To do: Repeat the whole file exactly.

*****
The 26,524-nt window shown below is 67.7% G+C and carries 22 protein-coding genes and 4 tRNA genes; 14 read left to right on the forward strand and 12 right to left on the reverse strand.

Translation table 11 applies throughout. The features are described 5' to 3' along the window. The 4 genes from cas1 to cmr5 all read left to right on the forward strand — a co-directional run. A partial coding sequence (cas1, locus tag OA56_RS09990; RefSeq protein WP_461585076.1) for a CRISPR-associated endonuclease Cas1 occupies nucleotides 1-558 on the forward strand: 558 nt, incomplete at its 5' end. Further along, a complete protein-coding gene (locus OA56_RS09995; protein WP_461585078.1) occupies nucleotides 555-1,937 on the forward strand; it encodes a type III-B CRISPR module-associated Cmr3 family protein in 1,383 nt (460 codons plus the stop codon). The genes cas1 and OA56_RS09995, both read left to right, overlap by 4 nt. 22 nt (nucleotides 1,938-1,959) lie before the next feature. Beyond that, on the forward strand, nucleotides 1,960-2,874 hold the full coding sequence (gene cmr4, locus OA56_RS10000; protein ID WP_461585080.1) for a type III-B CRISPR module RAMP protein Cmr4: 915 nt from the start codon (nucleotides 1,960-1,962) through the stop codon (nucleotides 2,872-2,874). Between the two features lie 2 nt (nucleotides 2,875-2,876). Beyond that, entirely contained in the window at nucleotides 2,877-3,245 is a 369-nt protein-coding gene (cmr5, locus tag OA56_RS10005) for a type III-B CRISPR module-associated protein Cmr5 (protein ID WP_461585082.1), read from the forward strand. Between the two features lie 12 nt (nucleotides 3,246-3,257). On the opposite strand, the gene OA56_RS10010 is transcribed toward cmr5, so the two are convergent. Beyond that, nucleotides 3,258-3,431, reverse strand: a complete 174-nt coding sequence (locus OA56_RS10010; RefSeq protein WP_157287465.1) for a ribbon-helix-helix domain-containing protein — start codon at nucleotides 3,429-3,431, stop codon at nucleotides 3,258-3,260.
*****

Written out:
The 26,524-nt window shown below is 67.7% G+C and carries 22 protein-coding genes and 4 tRNA genes; 14 read left to right on the forward strand and 12 right to left on the reverse strand.

Translation table 11 applies throughout. The features are described 5' to 3' along the window. The 4 genes from cas1 to cmr5 all read left to right on the forward strand — a co-directional run. A partial coding sequence (cas1, locus tag OA56_RS09990; RefSeq protein WP_461585076.1) for a CRISPR-associated endonuclease Cas1 occupies nucleotides 1-558 on the forward strand: 558 nt, incomplete at its 5' end. Further along, a complete protein-coding gene (locus OA56_RS09995; protein WP_461585078.1) occupies nucleotides 555-1,937 on the forward strand; it encodes a type III-B CRISPR module-associated Cmr3 family protein in 1,383 nt (460 codons plus the stop codon). The genes cas1 and OA56_RS09995, both read left to right, overlap by 4 nt. 22 nt (nucleotides 1,938-1,959) lie before the next feature. Beyond that, on the forward strand, nucleotides 1,960-2,874 hold the full coding sequence (gene cmr4, locus OA56_RS10000; protein ID WP_461585080.1) for a type III-B CRISPR module RAMP protein Cmr4: 915 nt from the start codon (nucleotides 1,960-1,962) through the stop codon (nucleotides 2,872-2,874). Between the two features lie 2 nt (nucleotides 2,875-2,876). Beyond that, entirely contained in the window at nucleotides 2,877-3,245 is a 369-nt protein-coding gene (cmr5, locus tag OA56_RS10005) for a type III-B CRISPR module-associated protein Cmr5 (protein ID WP_461585082.1), read from the forward strand. Between the two features lie 12 nt (nucleotides 3,246-3,257). On the opposite strand, the gene OA56_RS10010 is transcribed toward cmr5, so the two are convergent. Beyond that, nucleotides 3,258-3,431, reverse strand: a complete 174-nt coding sequence (locus OA56_RS10010; RefSeq protein WP_157287465.1) for a ribbon-helix-helix domain-containing protein — start codon at nucleotides 3,429-3,431, stop codon at nucleotides 3,258-3,260.